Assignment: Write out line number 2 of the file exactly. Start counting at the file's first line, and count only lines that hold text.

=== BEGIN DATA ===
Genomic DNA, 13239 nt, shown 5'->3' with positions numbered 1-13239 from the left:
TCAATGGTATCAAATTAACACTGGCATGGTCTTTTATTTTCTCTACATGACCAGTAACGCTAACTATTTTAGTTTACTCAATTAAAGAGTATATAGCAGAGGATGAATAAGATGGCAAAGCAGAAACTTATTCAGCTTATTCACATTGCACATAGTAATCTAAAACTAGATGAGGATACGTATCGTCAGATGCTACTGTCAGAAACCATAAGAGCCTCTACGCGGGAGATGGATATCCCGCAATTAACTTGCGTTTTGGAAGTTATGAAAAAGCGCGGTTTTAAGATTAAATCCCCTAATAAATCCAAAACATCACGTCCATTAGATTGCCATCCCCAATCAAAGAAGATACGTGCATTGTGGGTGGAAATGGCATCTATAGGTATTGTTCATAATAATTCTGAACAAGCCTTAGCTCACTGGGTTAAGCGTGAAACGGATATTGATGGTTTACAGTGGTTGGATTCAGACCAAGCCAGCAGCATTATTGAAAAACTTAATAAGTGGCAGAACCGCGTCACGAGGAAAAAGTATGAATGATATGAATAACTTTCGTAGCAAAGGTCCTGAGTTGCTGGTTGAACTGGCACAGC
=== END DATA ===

TCAATGGTATCAAATTAACACTGGCATGGTCTTTTATTTTCTCTACATGACCAGTAACGCTAACTATTTTAGTTTACTCAATTAAAGAGTATATAGCAGAGGATGAATAAGATGGCAAAGCAGAAACTTATTCAGCTTATTCACATTGCACATAGTAATCTAAAACTAGATGAGGATACGTATCGTCAGATGCTACTGTCAGAAACCATAAGAGCCTCTACGCGGGAGATGGATATCCCGCAATTAACTTGCGTTTTGGAAGTTATGAAAAAGCGCGGTTTTAAGATTAAATCCCCTAATAAATCCAAAACATCACGTCCATTAGATTGCCATCCCCAATCAAAGAAGATACGTGCATTGTGGGTGGAAATGGCATCTATAGGTATTGTTCATAATAATTCTGAACAAGCCTTAGCTCACTGGGTTAAGCGTGAAACGGATATTGATGGTTTACAGTGGTTGGATTCAGACCAAGCCAGCAGCATTATTGAAAAACTTAATAAGTGGCAGAACCGCGTCACGAGGAAAAAGTATGAATGATATGAATAACTTTCGTAGCAAAGGTCCTGAGTTGCTGGTTGAACTGGCACAGC